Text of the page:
Symptom management at the end of life can be complex. Hospice clinicians must often add and adjust medications due to disease progression and changes in functional status. At the same time, patients enter hospice care already taking a variety of daily medications from multiple prescribers. Hospice interdisciplinary teams are often wary of discontinuing these legacy medications, especially if they encounter resistance from patients and their family members. This often leads to polypharmacy and increased risk of adverse drug events, the symptoms of which may aggravate BPSD or be misattributed to disease progression. At the same time, there is growing evidence that pain is undertreated in dementia care and can manifest as various BPSD. Together, these circumstances often lead to a lower quality of life for dementia patients, potentially undermining the very purpose of hospice care. With dementia diagnoses now accounting for more hospice admissions and patient days, it is essential for clinicians to recognize the risks of psychotropic polypharmacy and consider more proactive pain management for this vulnerable population.

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  1. 2021 Edition: Hospice Facts and Figures. Alexandria, VA: National Hospice and Palliative Care Organization. www.nhpco.org/factsfigures. (Note: This edition reports on hospice utilization for 2019. The proportion of dementia patients differed significantly from prior years in 2020 due to the impact of COVID-19, which limited hospice access to long term care facilities and resulted in significant mortality in the advanced age groups most likely to suffer from dementia from all causes.)
  2. Ma, Huixuan et al. “Clinical Practice Guidelines for the Management of Behavioral and Psychological Symptoms of Dementia: A Systematic Review With AGREE II.” Frontiers in neurology 13 799723. 25 May. 2022, doi:10.3389/fneur.2022.799723
  3. Harrison, Krista L et al. “Hospice Improves Care Quality For Older Adults With Dementia In Their Last Month Of Life.” Health affairs (Project Hope) 41,6 (2022): 821-830. doi:10.1377/hlthaff.2021.01985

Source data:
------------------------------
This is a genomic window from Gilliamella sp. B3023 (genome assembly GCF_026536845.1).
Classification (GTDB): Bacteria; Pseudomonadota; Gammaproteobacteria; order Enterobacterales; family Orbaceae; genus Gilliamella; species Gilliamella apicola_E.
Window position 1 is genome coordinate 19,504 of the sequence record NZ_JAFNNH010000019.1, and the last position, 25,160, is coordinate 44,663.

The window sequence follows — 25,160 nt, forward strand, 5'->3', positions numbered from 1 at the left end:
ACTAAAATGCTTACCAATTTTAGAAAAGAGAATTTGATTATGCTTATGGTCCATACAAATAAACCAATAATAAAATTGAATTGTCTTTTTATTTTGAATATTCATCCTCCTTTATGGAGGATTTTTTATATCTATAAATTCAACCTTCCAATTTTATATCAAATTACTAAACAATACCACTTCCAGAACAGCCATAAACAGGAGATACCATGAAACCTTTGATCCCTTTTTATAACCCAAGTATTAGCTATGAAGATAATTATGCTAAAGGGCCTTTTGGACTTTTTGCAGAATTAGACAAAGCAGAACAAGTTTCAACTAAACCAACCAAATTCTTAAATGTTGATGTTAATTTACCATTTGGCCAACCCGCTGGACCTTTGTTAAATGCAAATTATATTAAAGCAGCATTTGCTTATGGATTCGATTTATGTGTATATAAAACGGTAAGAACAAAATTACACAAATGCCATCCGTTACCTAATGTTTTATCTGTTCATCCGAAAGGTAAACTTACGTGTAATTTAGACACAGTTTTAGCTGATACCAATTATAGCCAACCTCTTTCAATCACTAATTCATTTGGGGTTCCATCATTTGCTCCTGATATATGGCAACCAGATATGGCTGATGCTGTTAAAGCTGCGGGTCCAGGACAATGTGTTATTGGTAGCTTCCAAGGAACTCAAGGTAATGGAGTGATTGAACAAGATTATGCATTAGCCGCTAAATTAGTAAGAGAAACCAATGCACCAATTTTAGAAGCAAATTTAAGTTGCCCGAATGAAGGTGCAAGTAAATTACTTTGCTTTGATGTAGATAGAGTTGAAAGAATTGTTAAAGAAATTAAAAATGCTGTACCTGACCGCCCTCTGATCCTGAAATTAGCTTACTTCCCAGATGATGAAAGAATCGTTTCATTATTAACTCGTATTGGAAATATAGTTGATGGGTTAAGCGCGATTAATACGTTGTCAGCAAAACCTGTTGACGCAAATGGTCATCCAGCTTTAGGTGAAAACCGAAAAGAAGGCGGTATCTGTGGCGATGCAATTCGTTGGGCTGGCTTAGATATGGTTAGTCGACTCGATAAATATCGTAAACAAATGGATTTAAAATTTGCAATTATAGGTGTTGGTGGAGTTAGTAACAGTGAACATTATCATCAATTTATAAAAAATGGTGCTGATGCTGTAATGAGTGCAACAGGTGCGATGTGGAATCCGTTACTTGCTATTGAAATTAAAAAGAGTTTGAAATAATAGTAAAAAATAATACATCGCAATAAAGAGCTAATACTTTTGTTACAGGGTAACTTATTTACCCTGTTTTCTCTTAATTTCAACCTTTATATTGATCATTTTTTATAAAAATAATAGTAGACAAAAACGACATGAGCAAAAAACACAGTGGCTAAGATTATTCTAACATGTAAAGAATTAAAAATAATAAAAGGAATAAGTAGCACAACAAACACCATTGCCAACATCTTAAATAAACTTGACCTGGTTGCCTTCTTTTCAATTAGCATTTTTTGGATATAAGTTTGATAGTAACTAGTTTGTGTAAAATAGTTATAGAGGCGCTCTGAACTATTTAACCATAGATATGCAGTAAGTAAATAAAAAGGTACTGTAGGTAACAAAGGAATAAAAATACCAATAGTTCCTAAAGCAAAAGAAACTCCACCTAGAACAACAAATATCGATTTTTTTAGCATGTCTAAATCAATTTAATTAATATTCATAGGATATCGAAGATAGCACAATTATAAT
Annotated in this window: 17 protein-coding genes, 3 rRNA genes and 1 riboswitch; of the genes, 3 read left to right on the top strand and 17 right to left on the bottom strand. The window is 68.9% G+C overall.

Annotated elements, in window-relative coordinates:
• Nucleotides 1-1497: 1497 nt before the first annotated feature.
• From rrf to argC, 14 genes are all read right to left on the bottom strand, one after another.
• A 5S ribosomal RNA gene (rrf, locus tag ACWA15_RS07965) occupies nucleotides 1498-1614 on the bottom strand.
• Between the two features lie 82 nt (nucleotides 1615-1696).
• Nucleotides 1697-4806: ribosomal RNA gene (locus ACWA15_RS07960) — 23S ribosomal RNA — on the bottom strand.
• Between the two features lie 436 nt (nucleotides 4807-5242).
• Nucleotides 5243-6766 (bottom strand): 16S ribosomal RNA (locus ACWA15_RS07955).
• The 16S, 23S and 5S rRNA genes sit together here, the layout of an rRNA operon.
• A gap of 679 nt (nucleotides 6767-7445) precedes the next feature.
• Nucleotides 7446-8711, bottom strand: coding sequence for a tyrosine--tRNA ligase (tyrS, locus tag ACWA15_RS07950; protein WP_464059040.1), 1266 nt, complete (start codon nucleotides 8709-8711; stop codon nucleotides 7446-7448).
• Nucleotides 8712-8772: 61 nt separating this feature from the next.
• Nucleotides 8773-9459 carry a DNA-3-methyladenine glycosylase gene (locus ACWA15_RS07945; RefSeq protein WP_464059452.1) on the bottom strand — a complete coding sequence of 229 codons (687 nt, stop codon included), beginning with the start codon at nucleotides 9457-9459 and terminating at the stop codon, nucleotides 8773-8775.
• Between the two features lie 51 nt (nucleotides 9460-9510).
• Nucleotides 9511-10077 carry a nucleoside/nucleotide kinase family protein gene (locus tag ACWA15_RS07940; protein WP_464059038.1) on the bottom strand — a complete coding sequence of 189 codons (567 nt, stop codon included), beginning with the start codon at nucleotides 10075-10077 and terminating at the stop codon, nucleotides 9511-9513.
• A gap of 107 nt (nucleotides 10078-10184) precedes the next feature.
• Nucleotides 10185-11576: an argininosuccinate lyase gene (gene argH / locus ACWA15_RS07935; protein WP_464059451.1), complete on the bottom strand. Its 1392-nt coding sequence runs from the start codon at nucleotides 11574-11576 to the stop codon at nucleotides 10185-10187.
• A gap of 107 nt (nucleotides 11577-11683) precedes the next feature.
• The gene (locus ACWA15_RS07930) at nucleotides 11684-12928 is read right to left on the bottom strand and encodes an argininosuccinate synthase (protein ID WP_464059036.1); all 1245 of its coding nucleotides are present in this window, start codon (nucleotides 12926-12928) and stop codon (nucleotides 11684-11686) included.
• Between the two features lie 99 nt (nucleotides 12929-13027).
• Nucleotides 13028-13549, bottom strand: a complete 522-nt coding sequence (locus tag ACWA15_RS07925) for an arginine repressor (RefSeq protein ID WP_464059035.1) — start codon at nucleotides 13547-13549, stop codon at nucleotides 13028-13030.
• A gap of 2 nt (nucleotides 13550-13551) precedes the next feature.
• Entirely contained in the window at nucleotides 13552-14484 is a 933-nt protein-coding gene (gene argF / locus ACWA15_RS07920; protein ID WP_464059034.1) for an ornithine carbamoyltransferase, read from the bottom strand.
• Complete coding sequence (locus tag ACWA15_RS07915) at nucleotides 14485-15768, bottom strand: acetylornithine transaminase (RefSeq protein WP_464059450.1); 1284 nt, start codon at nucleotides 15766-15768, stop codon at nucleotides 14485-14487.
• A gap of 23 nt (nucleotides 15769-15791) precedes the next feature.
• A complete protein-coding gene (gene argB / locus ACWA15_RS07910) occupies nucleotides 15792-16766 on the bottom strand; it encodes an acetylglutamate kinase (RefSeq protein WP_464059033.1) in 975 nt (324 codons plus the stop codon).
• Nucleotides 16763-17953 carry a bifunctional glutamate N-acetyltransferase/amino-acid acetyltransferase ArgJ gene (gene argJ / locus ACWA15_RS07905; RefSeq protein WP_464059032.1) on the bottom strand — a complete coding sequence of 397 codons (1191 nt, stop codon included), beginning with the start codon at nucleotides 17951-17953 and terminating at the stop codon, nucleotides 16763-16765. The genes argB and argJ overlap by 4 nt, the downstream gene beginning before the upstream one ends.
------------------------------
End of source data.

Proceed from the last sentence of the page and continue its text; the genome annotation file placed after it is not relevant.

4. Mintzer, J.E. (2022), Special Circumstances of Persons with Dementia and Agitation in Hospice Care.. Alzheimer’s Dement., 18: e064698. https://doi.org/10.1002/alz.064698
  5. 2015 Edition: Hospice Facts and Figures. Alexandria, VA: National Hospice and Palliative Care Organization.
  6. Gerlach, Lauren B et al. “Prevalence of psychotropic and opioid prescribing among hospice beneficiaries in the United States, 2014-2016.” Journal of the American Geriatrics Society vol. 69,6 (2021): 1479-1489. doi:10.1111/jgs.17085
  7. Growdon, Matthew E et al. “Polypharmacy among older adults with dementia compared with those without dementia in the United States.” Journal of the American Geriatrics Society 69,9 (2021): 2464-2475. doi:10.1111/jgs.17291
  8. Jester, Dylan J et al. “Prevalence of psychotropic polypharmacy in nursing home residents with dementia: a meta-analysis.” International psychogeriatrics 33,10 (2021): 1083-1098. doi:10.1017/S1041610220004032
  9. Maust, Donovan T et al. “Prevalence of Central Nervous System-Active Polypharmacy Among Older Adults With Dementia in the US.” JAMA vol. 325,10 (2021): 952-961. doi:10.1001/jama.2021.1195
  10. Atee, Mustafa et al. “Pain in Dementia: Prevalence and Association With Neuropsychiatric Behaviors.” Journal of pain and symptom management 61,6 (2021): 1215-1226. doi:10.1016/j.jpainsymman.2020.10.011
  11. Lanctôt, K L et al. “Role of serotonin in the behavioral and psychological symptoms of dementia.” The Journal of neuropsychiatry and clinical neurosciences vol. 13,1 (2001): 5-21. doi:10.1176/jnp.13.1.5
  12. Jaïdi, Yacine et al. “Reduction of the Anticholinergic Burden Makes It Possible to Decrease Behavioral and Psychological Symptoms of Dementia.” The American journal of geriatric psychiatry : official journal of the American Association for Geriatric Psychiatry vol. 26,3 (2018): 280-288. doi:10.1016/j.jagp.2017.08.005
  13. Wang, Jinjiao et al. “Pain and the Alzheimer’s Disease and Related Dementia Spectrum in Community-Dwelling Older Americans: A Nationally Representative Study.” Journal of pain and symptom management 63,5 (2022): 654-664. doi:10.1016/j.jpainsymman.2022.01.012